By Adam Spolane

Brock Osweiler’s final possession of the 2016 season ended the same way his first did: with an interception. It was his third, Saturday night at Gillette Stadium, and it sealed the Texans 34-16 AFC Divisional Round loss to the New England Patriots.

Osweiler played poorly Saturday as he did for most of his first season with the Texans. He threw for 198 yards on 40 attempts and managed to lead the Texans on just one touchdown drive, which was aided by a short field after a Patriots turnover. He’s a big reason why the Texans offense managed just 27 touchdowns in 18 games this season, but he wasn’t the only reason.

The quarterback was the biggest free agent signing in Texans’ history, but he wasn’t the only investment they made on that side of the ball. Along with Osweiler’s $72 million contract ($37 million guaranteed), the Texans handed Lamar Miller and Jeff Allen $14 million in guaranteed money. Miller played well in 2016, Allen did not, and was benched at right guard in favor of Oday Aboushi in Foxboro, and the guys who finished the game next to Aboushi were also not supposed to be there in August.

Second round pick Nick Martin was penciled in to be the Texans center, but an ankle injury cost him the entire season. Jeff Mancz was more than adequate in his place, but another injury proved more costly as right tackle Derek Newton tore both patellar tendons in October, and his replacement, Chris Clark was rated as the league’s worst pass-blocking right tackle by Pro Football Focus.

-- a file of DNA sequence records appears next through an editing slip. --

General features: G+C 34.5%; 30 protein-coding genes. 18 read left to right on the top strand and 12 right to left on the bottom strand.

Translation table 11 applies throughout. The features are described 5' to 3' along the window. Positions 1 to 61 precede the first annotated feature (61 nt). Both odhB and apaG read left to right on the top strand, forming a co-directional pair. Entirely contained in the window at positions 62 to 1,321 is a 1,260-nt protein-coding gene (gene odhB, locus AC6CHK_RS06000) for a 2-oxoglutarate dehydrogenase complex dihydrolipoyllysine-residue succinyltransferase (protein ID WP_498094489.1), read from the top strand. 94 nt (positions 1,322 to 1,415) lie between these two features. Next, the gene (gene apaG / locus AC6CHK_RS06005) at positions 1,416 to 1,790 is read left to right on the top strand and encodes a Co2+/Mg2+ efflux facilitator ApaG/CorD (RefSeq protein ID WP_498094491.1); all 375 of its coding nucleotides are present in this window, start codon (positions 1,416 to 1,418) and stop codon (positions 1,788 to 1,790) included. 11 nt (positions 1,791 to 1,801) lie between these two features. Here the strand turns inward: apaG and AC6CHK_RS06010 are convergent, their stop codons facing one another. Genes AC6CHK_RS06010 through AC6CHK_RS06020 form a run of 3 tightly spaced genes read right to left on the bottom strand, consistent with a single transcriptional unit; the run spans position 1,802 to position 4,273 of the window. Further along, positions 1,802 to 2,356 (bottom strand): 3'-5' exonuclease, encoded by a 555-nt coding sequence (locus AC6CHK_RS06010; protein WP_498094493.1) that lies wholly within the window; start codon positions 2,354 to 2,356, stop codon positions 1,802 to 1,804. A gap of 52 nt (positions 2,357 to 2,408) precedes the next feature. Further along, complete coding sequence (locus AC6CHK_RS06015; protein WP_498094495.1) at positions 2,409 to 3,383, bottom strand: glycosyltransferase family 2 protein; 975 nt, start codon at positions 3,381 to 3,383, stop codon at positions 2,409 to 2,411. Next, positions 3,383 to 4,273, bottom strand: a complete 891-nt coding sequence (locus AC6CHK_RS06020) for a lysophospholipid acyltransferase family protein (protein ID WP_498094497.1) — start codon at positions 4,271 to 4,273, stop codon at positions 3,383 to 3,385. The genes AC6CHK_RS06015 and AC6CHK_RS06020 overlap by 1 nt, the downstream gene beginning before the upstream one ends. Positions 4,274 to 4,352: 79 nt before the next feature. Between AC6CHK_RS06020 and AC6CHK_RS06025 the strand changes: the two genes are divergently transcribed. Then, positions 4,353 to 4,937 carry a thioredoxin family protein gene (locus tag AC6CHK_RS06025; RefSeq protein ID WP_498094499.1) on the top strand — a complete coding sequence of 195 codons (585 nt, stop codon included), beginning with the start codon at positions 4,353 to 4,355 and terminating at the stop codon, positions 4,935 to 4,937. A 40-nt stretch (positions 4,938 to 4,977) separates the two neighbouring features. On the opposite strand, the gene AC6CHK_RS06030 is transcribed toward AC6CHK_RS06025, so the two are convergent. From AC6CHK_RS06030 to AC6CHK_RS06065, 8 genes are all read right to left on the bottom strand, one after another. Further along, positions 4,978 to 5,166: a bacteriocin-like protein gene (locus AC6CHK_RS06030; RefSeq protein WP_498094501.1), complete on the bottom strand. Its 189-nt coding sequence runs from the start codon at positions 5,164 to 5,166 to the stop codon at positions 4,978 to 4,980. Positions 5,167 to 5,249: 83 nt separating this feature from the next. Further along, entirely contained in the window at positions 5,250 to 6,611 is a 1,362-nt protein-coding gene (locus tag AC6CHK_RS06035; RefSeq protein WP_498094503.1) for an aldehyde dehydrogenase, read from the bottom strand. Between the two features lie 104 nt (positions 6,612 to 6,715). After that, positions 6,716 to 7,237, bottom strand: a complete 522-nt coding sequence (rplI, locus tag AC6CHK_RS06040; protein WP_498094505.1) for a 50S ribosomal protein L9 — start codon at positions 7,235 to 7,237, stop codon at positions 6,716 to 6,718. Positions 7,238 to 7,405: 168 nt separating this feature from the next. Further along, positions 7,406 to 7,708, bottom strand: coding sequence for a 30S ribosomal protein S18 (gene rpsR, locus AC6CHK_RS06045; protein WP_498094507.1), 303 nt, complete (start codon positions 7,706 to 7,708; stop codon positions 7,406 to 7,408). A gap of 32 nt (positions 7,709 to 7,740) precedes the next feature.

Martin was part of a youth movement on the offensive side of the ball. Along spending lots of money, the Texans spent their first four draft picks on offensive players.

Will Fuller was first, and after a brilliant start, the 20th overall pick out of Notre Dame was a non-factor catching a total of 35 passes over the Texans final 14 games, and didn’t find his way in the end zone after a game-winning punt return in the Texans week four win over Tennessee. He also had a tendency for not catching the football, which was on full display Saturday when he dropped a perfectly thrown deep ball from Osweiler in the end zone.

After Martin, the Texans selected Braxton Miller in the third round, and he caught 15 passes for 99 yards before being placed on injured reserve in December, and fourth round pick Tyler Ervin was supposed to be a big boost to the return game. He wasn’t. Ervin’s longest kick return was 33 yards, and had just two punt return travel more than 20 yards, and he didn’t score once, though he did fumble five times, losing two of them, but those two turnovers pale in comparison to man who took most of the snaps at quarterback.

Including Saturday, Osweiler gave the ball to the opponent 21 times. He threw two fewer touchdowns (17) than interceptions (19), and finished last in yards per attempt during the regular season (5.8) and 29th in quarterback rating (72.2), and that’s where it gets confusing.

In eight games with Denver last season, Osweiler averaged 7.2 yards per attempt and finished with an 86.4 quarterback rating. How did it get so bad in 2016 with a Texans staff that figured out how to move the football consistently while trotting the likes of Ryan Fitzpatrick, Brian Hoyer, Ryan Mallet, Case Keenum, T.J. Yates, and Brandon Weeden at quarterback?

Bill O’Brien reiterated Saturday night that he’d return in 2017, and acknowledged the offense simply wasn’t good enough. He’s got six months to figure out what went wrong in 2016 and how to fix it moving forward. There’s no question that Osweiler was a big part of the problem, but he wasn’t the only part.

  1. Richard Carr says:

    The Offensive line needs a complete makeover, especially on the right side. The one thing that Ladd Herzog did do right was drafting Mike Munchek and Bruce Matthews! I would start there. Doesn’t matter who the QB is if they aren’t protected. See Dallas and Oakland!

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